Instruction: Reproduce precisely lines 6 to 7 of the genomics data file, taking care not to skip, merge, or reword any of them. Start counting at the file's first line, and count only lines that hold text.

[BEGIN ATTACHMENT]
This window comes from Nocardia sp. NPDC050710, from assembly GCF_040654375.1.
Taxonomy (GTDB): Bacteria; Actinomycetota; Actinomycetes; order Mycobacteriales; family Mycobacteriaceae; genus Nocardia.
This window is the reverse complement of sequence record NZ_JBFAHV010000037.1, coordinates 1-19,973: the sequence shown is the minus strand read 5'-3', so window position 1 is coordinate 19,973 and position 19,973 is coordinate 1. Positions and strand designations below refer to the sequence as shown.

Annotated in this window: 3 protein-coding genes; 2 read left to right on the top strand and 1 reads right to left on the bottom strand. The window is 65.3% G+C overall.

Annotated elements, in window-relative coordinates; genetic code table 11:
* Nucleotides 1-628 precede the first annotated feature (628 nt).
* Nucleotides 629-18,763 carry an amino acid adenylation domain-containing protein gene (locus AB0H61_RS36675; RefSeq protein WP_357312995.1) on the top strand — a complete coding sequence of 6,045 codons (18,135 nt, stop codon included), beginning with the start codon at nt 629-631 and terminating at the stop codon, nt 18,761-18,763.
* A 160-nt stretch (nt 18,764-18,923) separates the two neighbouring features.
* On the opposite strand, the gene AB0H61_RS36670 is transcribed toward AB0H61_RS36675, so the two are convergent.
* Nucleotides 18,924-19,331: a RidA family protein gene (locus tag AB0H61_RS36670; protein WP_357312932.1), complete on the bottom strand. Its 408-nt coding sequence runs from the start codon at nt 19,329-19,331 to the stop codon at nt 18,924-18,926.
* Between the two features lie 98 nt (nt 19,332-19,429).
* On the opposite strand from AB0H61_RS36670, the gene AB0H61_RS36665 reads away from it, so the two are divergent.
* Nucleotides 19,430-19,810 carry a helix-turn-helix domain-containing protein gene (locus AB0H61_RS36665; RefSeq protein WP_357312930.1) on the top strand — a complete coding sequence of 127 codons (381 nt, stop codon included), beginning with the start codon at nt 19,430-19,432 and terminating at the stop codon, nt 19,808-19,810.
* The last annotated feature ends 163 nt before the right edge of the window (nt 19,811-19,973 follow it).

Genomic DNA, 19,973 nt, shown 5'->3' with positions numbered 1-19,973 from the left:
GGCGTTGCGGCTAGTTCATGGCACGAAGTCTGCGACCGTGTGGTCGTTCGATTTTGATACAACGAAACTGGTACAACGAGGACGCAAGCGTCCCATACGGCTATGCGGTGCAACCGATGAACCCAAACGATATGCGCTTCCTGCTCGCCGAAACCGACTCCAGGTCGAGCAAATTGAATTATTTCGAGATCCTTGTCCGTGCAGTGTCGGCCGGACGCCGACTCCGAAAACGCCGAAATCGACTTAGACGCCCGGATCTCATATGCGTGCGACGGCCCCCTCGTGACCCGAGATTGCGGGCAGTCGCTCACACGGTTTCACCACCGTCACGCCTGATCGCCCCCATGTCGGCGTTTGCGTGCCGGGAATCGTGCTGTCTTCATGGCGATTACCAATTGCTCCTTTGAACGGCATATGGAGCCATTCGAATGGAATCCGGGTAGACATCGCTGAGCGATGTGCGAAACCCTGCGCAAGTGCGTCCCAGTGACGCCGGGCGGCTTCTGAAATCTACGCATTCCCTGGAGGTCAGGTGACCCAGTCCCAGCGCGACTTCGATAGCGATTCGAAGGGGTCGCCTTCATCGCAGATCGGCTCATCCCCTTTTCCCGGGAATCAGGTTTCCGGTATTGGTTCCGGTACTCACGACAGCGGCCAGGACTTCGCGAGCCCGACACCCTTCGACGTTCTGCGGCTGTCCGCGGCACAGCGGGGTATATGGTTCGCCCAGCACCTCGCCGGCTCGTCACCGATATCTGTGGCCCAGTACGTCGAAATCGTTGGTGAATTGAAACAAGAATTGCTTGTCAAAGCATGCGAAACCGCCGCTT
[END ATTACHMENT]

* Nucleotides 1-628 precede the first annotated feature (628 nt).
* Nucleotides 629-18,763 carry an amino acid adenylation domain-containing protein gene (locus AB0H61_RS36675; RefSeq protein WP_357312995.1) on the top strand — a complete coding sequence of 6,045 codons (18,135 nt, stop codon included), beginning with the start codon at nt 629-631 and terminating at the stop codon, nt 18,761-18,763.